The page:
Of the younger generation, still in the potential, its a little bleak. Cronenberg, Malick and Van Sant seem to have gotten a second wind, Schrader remain interesting but of the younger generation from them there's a slight dullness and collapse that seems reminiscent of the movie brats in the early eighties. Fincher made Zodiac, a toweringly dull film with no character or point, following Panic Room, an over-produced tech exercise with no ambition. He seems so focused on technical aspects that he ignores content now. Paul Thomas Anderson is doing good work now but not great. He always seems poised but seems better at craft than having an over-view of what he wants to do with his film. The Coens seem to be faltering uninterestingly between too broad comedies and humourless dramas but seem to have lost a spark, especially with dialogue, their great strength. Wes Anderson is faltering badly. His first two films were wonderful, the next two good but a tad ill-defined but still great mood. Now The Darjeeling Limited is such a bad film, so under-written and terminably stupid that it's hard to work out what the hell is happening with him. Essentially, is he aiming to be like Preston Sturges, once great, now a has-been after a brief flush. Alexander Payne seems focused on being horrendously smug and pretentious, Tarantino gone la-la on his movie geek fixation (but he doesn't, to me, seem terminal as of yet), Sofia Coppola interesting but too vague as of yet. You wait for some passion from her. Other people of interest are the Wachowski brothers, who like Fincher seem to be a bit too technophile but have more ambition (when they go wrong at least its wrong in ways that you think, that's interesting) So they seem to have promise, although they could avoid stating the subtext so much. As could Christopher Nolan, another director interested in visualising ideas, even though he can be a bit tin-eared. But his fascination with self-destructive duality obsessed loners is pleasing. Let's hope he starts watching Melville movies. Aaronofsky I never really liked and The Fountain makes me not want to bother any more. One of the more interesting directors came a few years ago, is from this generation. Adam McKay does Will Ferrell comedies but is such an inventive entertainer with Anchorman and such-like, that he's just as original as the others mentioned. And more consistent. Of course the king of inconsistency is Steven Soderberg, who is all over the place, but does make interesting films generally (save a few Ocean's films) and recent films like Solaris and Bubble and the promise of the forthcoming Che make you wish more directors were as nuts as he obviously is. He still seems the brightest hope of this bunch. Hopefully the above is just a sign of looking at a weak moment of this generation and not the sign of something going horrendously wrong.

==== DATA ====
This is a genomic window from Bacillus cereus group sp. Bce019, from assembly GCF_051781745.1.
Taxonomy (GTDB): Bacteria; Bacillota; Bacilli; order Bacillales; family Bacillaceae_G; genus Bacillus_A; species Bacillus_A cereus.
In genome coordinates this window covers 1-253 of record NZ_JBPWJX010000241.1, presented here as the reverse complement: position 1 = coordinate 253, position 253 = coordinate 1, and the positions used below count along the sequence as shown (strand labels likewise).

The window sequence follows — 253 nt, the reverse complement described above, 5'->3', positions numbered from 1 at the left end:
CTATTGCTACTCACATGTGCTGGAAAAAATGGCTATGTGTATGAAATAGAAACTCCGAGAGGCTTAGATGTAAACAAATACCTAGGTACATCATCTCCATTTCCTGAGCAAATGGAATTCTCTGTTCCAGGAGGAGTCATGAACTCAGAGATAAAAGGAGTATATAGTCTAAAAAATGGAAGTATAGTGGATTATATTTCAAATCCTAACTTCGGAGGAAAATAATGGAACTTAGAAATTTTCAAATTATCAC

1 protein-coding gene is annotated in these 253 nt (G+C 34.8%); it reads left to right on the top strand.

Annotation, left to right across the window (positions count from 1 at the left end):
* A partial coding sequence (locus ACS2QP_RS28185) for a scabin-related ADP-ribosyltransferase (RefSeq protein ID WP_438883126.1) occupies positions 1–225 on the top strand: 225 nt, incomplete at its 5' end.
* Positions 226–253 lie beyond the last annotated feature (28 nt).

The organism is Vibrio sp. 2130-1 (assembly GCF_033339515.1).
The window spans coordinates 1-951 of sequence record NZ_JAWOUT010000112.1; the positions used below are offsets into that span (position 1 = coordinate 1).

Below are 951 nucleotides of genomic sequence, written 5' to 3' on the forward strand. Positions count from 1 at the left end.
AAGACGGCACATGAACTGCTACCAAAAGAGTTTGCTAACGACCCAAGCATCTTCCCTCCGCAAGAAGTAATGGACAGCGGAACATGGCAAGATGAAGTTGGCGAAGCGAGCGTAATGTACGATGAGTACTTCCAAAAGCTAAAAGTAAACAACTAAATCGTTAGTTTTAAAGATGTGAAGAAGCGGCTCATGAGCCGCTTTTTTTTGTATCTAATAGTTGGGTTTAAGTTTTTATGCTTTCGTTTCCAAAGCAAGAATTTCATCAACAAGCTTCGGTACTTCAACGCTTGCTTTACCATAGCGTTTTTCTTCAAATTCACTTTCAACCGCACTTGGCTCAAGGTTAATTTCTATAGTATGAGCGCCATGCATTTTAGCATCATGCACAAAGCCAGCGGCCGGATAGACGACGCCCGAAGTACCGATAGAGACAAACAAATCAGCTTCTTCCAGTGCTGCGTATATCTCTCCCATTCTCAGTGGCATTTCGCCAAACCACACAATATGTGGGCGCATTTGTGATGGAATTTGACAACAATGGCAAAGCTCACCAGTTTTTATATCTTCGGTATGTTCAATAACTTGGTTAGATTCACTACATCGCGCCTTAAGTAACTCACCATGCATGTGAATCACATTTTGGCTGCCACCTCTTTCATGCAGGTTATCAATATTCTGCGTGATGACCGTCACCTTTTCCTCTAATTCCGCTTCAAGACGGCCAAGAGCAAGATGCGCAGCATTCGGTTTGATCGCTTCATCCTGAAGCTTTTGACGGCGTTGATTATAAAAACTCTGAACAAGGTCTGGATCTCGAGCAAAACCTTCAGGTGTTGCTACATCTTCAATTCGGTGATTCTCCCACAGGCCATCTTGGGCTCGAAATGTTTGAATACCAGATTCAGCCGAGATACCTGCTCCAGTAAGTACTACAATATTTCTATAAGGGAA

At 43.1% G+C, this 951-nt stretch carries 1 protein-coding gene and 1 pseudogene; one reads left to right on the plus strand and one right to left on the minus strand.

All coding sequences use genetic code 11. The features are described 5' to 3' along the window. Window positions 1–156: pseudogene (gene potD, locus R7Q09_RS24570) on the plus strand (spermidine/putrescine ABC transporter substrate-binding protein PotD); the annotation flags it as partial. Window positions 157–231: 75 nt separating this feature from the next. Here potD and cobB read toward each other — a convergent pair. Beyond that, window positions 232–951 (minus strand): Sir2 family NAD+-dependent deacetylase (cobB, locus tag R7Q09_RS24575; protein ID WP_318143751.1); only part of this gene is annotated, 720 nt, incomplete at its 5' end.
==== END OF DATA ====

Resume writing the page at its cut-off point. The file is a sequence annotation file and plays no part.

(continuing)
Anyway, over-long rant over, go see Psycho remake. It's really interesting.

William Shatner's Hair

For reasons best known to my subconscious I watched Star Trek 3 (on the plus side also watched a documentary of Italian gialli genius Dario Argento)

Well, it wasn't very good, neither downbeat or meditative enough to be a film genuinely about grief nor flight of foot in a way that is an exciting adventure. Basically they're in grief, go to a planet, have a few fights, go to Vulcan, make Spock better. The end. Not much in the way of story there. Not even blowing up the Enterprise or killing Kirk's son helps it be interesting. The death of Kirk's son is hilarious, first the incompetent death itself, which is one of the weakest fights even to disgrace celluloid, and then Shatner's reaction, which is is pure ham, not one moment that's not fake, making it a laugh riot.

It was the film where it was becoming obvious that watching these old guys fight wasn't really working, was very mirth-inducing. Shatner spends most of his time keeping in his ample stomach. The fight between Kirk and the Klingon, despite being against a backdrop of an exploding planet, is truly hilarious, no punch ever seeming to land but gets a reaction, the pauses between cuts, reactions, all painfully slow. (Someone, not Shatner, does a back-flip as Kirk). Worst is Shatner's hair-piece, blown by strong wind. I swear I was getting distracted and missed half the fight watching this bloody thing.

And then the finale. A Vulcan ceremony done against lots of fades, set against some truly bad acting (especially by Scotty, who just doesn't seem to give a f**k). And that final line, minutes after Spock gets his brain back. "Your name is Jim, isn't it?" Pure cheese.

So, long story short, I have so little pride that I will watch Star Trek 3 of a Sunday afternoon.

An Obituary Three Years Too Late.

Yes, this is an odd one.

Essentially I was looking through the internet and found out that a writer I liked as a teenager, John Brosnan, died in 2005.

Brosnan was a heavy drinker apparently but he did write some fun sci-fi books, both fiction and non-fiction, such as The Sky Lords trilogy (lots of fun) and The Primal Screen (a book on sci-fi films, which is great and I still have). There was also novels under pseudonyms, such as Harry Adam Knight (HAC), which was The Fungus and Simon Ian Childer (SIC), which had a terrific pulp novel called Tendrils ("Long black glistening streaks of people-eating death" and it lives up to that. Back cover also has "Their insides were being dissolved, digested and sucked out until only skin remained").